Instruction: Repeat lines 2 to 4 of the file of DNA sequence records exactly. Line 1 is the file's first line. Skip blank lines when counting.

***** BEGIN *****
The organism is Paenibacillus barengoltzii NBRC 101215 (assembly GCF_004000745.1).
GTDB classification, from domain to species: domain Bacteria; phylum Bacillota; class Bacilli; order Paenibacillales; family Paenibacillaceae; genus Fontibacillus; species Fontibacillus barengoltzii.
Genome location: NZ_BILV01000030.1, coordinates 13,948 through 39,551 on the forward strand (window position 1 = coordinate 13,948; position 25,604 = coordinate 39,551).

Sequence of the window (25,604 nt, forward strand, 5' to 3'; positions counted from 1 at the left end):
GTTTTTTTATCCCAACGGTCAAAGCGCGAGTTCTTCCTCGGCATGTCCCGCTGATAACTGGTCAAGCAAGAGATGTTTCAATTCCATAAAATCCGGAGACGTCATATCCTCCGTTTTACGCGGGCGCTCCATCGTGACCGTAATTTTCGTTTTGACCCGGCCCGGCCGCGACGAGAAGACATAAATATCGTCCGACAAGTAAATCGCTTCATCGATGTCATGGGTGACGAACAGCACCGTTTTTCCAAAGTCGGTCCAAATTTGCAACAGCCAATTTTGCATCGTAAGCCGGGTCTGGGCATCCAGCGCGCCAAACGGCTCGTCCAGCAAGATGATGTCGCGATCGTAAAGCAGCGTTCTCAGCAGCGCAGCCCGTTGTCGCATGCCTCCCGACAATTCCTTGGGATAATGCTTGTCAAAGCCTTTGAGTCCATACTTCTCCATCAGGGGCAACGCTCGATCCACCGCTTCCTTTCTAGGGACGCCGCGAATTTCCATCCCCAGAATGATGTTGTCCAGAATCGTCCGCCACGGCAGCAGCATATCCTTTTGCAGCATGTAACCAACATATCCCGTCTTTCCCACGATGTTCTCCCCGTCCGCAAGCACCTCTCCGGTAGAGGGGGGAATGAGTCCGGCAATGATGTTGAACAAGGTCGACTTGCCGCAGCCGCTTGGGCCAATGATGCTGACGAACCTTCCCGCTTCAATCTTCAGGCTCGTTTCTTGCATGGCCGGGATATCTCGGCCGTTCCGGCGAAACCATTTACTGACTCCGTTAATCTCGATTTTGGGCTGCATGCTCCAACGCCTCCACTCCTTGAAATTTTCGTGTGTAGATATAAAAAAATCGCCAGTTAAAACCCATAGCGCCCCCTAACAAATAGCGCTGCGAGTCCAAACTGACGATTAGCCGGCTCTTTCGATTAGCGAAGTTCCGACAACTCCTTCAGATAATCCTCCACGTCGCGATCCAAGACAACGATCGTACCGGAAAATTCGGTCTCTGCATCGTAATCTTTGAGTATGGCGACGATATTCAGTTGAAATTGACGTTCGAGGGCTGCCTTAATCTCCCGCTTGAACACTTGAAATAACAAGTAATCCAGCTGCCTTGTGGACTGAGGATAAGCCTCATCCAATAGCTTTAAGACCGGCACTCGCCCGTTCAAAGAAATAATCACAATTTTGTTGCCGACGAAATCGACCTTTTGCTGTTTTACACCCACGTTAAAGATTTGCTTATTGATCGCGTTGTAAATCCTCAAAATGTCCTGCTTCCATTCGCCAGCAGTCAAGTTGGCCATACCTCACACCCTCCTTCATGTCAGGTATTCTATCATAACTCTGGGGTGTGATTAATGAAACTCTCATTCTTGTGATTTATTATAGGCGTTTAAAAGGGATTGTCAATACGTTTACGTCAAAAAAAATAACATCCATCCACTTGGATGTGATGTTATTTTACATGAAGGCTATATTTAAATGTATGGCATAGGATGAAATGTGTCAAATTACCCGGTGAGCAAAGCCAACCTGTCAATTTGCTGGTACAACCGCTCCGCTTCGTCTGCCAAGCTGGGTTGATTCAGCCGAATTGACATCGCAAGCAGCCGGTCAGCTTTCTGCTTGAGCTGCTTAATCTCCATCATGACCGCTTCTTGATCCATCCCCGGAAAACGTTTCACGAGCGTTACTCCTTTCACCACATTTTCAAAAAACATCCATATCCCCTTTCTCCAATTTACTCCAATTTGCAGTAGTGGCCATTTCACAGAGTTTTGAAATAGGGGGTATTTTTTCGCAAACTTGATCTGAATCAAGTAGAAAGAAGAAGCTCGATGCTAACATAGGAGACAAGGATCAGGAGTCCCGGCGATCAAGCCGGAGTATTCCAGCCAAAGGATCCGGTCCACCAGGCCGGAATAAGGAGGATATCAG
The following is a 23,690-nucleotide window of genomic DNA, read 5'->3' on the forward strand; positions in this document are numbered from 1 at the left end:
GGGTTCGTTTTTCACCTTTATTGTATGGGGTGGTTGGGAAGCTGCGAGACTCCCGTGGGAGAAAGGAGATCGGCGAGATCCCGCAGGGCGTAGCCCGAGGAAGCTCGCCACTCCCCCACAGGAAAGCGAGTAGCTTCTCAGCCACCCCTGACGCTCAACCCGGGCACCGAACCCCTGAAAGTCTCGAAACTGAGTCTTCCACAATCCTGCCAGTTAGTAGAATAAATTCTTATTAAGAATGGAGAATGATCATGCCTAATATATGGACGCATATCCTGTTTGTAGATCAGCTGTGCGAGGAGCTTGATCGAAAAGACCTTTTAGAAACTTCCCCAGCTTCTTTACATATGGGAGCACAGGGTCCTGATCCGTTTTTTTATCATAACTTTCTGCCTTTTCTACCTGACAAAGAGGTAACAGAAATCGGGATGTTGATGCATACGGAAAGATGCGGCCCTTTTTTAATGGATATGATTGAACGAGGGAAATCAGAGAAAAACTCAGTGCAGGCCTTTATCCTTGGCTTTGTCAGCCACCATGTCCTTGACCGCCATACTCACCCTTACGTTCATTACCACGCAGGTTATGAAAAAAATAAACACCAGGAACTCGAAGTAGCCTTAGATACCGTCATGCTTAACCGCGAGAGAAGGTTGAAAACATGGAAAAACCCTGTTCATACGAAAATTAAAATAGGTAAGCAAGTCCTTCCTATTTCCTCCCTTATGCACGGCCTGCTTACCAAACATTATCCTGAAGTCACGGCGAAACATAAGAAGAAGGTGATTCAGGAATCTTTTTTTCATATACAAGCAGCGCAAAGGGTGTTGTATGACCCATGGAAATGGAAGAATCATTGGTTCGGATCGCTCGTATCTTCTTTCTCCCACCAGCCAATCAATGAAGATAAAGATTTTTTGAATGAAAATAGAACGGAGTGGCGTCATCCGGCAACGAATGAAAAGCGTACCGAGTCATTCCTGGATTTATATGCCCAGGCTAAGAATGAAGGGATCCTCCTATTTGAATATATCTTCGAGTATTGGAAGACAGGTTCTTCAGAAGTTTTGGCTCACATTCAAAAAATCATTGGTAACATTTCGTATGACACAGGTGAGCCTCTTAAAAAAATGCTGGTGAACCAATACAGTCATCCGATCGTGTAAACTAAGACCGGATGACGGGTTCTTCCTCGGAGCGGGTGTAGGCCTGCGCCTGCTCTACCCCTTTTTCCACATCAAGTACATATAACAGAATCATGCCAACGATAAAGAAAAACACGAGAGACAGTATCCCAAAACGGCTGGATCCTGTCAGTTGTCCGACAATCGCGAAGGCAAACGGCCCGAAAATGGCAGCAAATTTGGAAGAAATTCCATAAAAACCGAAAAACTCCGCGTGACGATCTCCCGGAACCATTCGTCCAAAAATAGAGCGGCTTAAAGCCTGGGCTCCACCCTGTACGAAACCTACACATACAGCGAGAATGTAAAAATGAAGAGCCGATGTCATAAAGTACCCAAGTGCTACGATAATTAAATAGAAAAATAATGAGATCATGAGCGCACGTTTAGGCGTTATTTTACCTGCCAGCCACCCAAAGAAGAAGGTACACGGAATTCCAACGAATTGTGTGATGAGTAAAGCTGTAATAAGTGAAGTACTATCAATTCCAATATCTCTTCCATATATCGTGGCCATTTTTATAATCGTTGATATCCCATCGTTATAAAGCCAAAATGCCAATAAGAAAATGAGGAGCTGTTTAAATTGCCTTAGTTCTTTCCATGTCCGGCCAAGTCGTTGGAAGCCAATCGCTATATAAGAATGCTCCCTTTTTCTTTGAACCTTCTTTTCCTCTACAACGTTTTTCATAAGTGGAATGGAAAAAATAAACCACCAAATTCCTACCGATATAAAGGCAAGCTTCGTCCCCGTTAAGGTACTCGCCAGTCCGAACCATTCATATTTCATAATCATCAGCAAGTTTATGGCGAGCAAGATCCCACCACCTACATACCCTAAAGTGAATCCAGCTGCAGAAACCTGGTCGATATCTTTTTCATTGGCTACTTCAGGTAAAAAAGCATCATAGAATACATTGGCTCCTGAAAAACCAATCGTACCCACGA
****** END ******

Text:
GTDB classification, from domain to species: domain Bacteria; phylum Bacillota; class Bacilli; order Paenibacillales; family Paenibacillaceae; genus Fontibacillus; species Fontibacillus barengoltzii.
Genome location: NZ_BILV01000030.1, coordinates 13,948 through 39,551 on the forward strand (window position 1 = coordinate 13,948; position 25,604 = coordinate 39,551).

Sequence of the window (25,604 nt, forward strand, 5' to 3'; positions counted from 1 at the left end):